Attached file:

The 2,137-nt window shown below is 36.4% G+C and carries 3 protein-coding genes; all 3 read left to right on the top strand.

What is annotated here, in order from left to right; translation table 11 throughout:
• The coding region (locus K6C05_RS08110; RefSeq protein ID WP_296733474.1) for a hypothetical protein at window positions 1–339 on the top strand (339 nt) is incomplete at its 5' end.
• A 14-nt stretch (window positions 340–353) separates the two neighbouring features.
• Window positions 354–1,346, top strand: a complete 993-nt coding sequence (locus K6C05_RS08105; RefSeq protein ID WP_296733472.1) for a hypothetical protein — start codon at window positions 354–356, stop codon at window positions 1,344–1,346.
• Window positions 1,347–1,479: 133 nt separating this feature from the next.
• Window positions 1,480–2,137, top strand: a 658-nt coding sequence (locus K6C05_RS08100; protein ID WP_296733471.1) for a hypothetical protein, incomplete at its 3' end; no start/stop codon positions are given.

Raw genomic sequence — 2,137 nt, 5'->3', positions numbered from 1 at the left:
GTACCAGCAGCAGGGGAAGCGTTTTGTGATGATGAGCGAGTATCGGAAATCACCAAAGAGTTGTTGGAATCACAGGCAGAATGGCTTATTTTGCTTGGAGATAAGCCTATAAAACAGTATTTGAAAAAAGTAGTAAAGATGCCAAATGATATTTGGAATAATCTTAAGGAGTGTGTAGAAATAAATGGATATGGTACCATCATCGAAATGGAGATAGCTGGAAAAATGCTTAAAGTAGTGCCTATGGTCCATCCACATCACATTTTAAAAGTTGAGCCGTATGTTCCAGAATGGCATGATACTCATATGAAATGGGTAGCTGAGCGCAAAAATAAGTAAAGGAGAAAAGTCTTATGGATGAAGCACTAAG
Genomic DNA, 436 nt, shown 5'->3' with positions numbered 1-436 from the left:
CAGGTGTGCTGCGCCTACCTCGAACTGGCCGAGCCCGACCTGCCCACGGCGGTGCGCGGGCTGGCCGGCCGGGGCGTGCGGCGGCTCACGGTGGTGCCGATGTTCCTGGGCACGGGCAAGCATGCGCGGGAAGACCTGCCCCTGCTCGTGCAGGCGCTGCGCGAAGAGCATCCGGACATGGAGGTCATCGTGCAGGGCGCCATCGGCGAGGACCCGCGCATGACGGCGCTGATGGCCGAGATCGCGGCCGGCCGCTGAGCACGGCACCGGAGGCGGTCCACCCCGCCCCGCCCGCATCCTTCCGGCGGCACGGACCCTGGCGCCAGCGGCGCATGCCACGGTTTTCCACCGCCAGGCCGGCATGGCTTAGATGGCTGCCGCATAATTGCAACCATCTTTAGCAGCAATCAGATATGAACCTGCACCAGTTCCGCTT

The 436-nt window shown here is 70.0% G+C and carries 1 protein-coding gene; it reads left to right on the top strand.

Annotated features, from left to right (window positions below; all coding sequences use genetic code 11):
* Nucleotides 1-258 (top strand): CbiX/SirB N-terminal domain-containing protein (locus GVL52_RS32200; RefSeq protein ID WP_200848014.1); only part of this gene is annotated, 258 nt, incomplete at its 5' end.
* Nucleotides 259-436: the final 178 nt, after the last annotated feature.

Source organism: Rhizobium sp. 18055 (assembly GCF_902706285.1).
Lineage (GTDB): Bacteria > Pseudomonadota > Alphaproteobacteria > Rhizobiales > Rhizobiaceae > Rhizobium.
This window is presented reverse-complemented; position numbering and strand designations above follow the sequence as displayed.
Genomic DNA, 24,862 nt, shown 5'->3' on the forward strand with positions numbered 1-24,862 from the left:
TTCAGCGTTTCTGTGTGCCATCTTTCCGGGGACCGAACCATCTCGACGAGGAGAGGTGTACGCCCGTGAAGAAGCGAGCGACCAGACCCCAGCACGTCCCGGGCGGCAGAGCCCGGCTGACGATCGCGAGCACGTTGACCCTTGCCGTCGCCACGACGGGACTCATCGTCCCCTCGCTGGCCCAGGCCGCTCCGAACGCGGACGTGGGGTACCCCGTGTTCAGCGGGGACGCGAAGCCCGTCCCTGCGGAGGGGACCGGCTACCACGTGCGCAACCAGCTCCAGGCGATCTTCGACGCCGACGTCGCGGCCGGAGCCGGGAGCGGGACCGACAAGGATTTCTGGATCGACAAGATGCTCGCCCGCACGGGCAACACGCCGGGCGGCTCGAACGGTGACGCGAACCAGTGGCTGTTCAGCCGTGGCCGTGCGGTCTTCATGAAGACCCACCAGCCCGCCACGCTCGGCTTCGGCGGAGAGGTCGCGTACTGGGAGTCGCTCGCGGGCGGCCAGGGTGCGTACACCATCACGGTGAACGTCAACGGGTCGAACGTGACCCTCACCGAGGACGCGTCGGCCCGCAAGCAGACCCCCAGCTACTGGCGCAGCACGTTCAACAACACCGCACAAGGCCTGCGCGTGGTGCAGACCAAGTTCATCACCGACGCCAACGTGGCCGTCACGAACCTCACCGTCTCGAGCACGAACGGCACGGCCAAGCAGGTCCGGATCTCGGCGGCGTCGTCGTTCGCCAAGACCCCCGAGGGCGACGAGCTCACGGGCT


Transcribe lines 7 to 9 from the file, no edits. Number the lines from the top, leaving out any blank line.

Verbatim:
• Window positions 1,480–2,137, top strand: a 658-nt coding sequence (locus K6C05_RS08100; protein ID WP_296733471.1) for a hypothetical protein, incomplete at its 3' end; no start/stop codon positions are given.

Raw genomic sequence — 2,137 nt, 5'->3', positions numbered from 1 at the left:
GTACCAGCAGCAGGGGAAGCGTTTTGTGATGATGAGCGAGTATCGGAAATCACCAAAGAGTTGTTGGAATCACAGGCAGAATGGCTTATTTTGCTTGGAGATAAGCCTATAAAACAGTATTTGAAAAAAGTAGTAAAGATGCCAAATGATATTTGGAATAATCTTAAGGAGTGTGTAGAAATAAATGGATATGGTACCATCATCGAAATGGAGATAGCTGGAAAAATGCTTAAAGTAGTGCCTATGGTCCATCCACATCACATTTTAAAAGTTGAGCCGTATGTTCCAGAATGGCATGATACTCATATGAAATGGGTAGCTGAGCGCAAAAATAAGTAAAGGAGAAAAGTCTTATGGATGAAGCACTAAG